Burning ethnic Georgian villiges in South Ossetia
r.amirejibi-mullen at qmul.ac.uk
Fri Sep 5 10:02:51 UTC 2008
Pictures 'show Georgia torching'
Satellite images have confirmed that ethnic Georgian villages inside
South Ossetia have been deliberately burned, US-based Human Rights
It said analysis by UN experts showed the damage "was caused by
intentional burning and not armed combat".
HRW researchers had "personally witnessed Ossetian militias looting
and burning down ethnic Georgian villages".
The group said this was evidence of war crimes and urged Russia to
prosecute those responsible.
The conflict in the region began on 7 August when Georgia tried to
retake South Ossetia by force after a series of lower-level clashes.
Russia launched a counter-attack and the Georgian troops were ejected
from both South Ossetia and Abkhazia.
The two breakaway regions have declared independence which only Russia
On Friday, Georgia said it had decided to cut diplomatic ties with Russia.
The satellite images show active fires in five ethnic Georgian
villages around the South Ossetian capital, Tskhinvali, on on 10, 12,
13, 17, 19 and 22 August - well after active hostilities ended in the
area on 10 August, Human Rights Watch said.
"The images strongly indicate that the majority of the destruction in
five of the villages - Tamarasheni, Kekhvi, Kvemo Achabeti, Zemo
Achabeti, and Kurta - was caused by intentional burning.
"The high-resolution images of these villages show no impact craters
from incoming shelling or rocket fire, or aerial bombardment."
All of this adds up to compelling evidence of war crimes
HRW deputy director, Europe and Central Asia
The images were analysed by UN experts in Geneva, Human Rights Watch said.
"The expert analysis indicates clear patterns of destruction that are
consistent with the evidence gathered by Human Rights Watch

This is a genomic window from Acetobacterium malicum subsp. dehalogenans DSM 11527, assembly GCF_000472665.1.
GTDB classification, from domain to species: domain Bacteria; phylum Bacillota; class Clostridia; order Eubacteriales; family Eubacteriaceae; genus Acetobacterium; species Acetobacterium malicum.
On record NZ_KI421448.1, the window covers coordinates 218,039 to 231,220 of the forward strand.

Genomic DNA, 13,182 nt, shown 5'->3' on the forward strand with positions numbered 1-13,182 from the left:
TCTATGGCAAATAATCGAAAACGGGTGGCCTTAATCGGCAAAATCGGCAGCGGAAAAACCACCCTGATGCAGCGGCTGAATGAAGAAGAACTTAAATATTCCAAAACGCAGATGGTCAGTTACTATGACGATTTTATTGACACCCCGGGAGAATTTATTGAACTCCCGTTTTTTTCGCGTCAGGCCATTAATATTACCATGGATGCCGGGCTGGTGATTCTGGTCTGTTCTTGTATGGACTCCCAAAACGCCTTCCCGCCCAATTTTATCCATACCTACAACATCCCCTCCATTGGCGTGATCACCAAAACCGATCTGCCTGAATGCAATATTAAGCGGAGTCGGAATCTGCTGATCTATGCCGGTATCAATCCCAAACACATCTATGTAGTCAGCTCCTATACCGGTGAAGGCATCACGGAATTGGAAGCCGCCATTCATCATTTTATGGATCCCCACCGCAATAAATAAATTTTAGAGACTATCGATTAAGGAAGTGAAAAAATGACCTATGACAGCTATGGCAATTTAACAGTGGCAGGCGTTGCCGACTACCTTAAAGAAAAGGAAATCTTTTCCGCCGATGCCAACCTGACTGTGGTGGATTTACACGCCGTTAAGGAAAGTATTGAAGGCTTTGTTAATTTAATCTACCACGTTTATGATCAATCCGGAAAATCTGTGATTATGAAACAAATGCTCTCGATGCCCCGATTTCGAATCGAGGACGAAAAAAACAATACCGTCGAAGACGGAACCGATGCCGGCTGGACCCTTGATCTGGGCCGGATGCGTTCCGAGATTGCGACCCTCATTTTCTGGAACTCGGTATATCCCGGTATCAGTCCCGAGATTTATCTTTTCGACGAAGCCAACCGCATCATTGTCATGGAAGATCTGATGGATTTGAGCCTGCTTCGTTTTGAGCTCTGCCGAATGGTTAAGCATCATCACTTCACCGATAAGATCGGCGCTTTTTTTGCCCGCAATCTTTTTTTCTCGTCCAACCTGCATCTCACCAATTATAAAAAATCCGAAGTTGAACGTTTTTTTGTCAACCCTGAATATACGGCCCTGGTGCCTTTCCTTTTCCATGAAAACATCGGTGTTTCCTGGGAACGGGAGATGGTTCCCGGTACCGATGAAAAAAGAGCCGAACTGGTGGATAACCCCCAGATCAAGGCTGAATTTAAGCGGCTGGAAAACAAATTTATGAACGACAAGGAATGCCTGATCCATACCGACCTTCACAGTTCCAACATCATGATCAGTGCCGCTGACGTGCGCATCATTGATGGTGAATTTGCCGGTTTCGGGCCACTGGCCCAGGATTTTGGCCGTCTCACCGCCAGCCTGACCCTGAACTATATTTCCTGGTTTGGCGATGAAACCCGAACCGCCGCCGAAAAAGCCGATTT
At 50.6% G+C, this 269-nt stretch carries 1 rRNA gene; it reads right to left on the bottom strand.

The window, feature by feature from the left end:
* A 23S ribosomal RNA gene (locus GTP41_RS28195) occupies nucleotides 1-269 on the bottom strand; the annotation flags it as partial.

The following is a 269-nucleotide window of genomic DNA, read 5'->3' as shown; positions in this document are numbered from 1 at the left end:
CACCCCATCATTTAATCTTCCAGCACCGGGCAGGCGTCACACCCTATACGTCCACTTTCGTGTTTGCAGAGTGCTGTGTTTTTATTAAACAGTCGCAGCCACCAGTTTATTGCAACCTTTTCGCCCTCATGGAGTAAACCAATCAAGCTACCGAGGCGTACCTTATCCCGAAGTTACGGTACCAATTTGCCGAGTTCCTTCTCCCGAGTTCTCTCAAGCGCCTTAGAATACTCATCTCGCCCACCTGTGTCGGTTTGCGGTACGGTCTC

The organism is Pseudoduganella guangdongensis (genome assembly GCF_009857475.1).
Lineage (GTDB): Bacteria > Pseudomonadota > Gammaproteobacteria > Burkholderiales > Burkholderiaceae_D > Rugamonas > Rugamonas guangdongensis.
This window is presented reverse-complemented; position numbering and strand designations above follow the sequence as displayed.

researchers working in the region," the human rights group said.
The researchers had spoken to several members of the Ossetian militias
who "openly admitted that the houses were being burned by their
associates, explaining that the objective was to ensure that ethnic
Georgians would not have the houses to return to," it said.
"All of this adds up to compelling evidence of war crimes and grave
human rights abuses," said Rachel Denber, deputy director of the
Europe and Central Asia division of Human Rights Watch.
"This should persuade the Russian government it needs to prosecute
those responsible for these crimes."
Researchers have suggested both sides may have violated the codes of
war - using violence that was either disproportionate or
indiscriminate, or both - claims that the International Criminal Court
is currently investigating.
Russian prosecutors have announced they are opening criminal cases
into the deaths of 133 civilians who they say were killed by Georgian
And Georgia has filed a lawsuit against Russia at the International
Court of Justice, based at The Hague, alleging the country had
attempted to ethnically cleanse Georgians from the breakaway regions.
Story from BBC NEWS:
Published: 2008/08/29 16:49:19 GMT
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